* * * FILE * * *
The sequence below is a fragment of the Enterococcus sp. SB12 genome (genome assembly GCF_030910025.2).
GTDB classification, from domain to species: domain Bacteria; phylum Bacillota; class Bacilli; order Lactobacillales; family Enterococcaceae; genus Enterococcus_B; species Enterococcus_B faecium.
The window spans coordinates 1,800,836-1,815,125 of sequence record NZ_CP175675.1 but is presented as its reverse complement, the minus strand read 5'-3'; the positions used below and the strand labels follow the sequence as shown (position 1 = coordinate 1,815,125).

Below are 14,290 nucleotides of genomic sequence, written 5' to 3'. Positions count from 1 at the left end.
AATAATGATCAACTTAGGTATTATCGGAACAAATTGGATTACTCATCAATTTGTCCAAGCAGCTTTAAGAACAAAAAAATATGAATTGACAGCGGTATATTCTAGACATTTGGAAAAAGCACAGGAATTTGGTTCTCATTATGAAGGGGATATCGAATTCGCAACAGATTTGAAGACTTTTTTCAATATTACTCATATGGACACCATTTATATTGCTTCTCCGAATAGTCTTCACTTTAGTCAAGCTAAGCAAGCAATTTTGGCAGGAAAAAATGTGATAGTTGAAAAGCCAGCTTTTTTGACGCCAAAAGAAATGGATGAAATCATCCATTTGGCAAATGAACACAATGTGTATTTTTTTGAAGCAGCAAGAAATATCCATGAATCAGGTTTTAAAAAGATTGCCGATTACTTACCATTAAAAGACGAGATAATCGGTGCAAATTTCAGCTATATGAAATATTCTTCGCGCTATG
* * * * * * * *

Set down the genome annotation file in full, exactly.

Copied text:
The sequence below is a fragment of the Enterococcus sp. SB12 genome (genome assembly GCF_030910025.2).
GTDB classification, from domain to species: domain Bacteria; phylum Bacillota; class Bacilli; order Lactobacillales; family Enterococcaceae; genus Enterococcus_B; species Enterococcus_B faecium.
The window spans coordinates 1,800,836-1,815,125 of sequence record NZ_CP175675.1 but is presented as its reverse complement, the minus strand read 5'-3'; the positions used below and the strand labels follow the sequence as shown (position 1 = coordinate 1,815,125).

Below are 14,290 nucleotides of genomic sequence, written 5' to 3'. Positions count from 1 at the left end.
AATAATGATCAACTTAGGTATTATCGGAACAAATTGGATTACTCATCAATTTGTCCAAGCAGCTTTAAGAACAAAAAAATATGAATTGACAGCGGTATATTCTAGACATTTGGAAAAAGCACAGGAATTTGGTTCTCATTATGAAGGGGATATCGAATTCGCAACAGATTTGAAGACTTTTTTCAATATTACTCATATGGACACCATTTATATTGCTTCTCCGAATAGTCTTCACTTTAGTCAAGCTAAGCAAGCAATTTTGGCAGGAAAAAATGTGATAGTTGAAAAGCCAGCTTTTTTGACGCCAAAAGAAATGGATGAAATCATCCATTTGGCAAATGAACACAATGTGTATTTTTTTGAAGCAGCAAGAAATATCCATGAATCAGGTTTTAAAAAGATTGCCGATTACTTACCATTAAAAGACGAGATAATCGGTGCAAATTTCAGCTATATGAAATATTCTTCGCGCTATG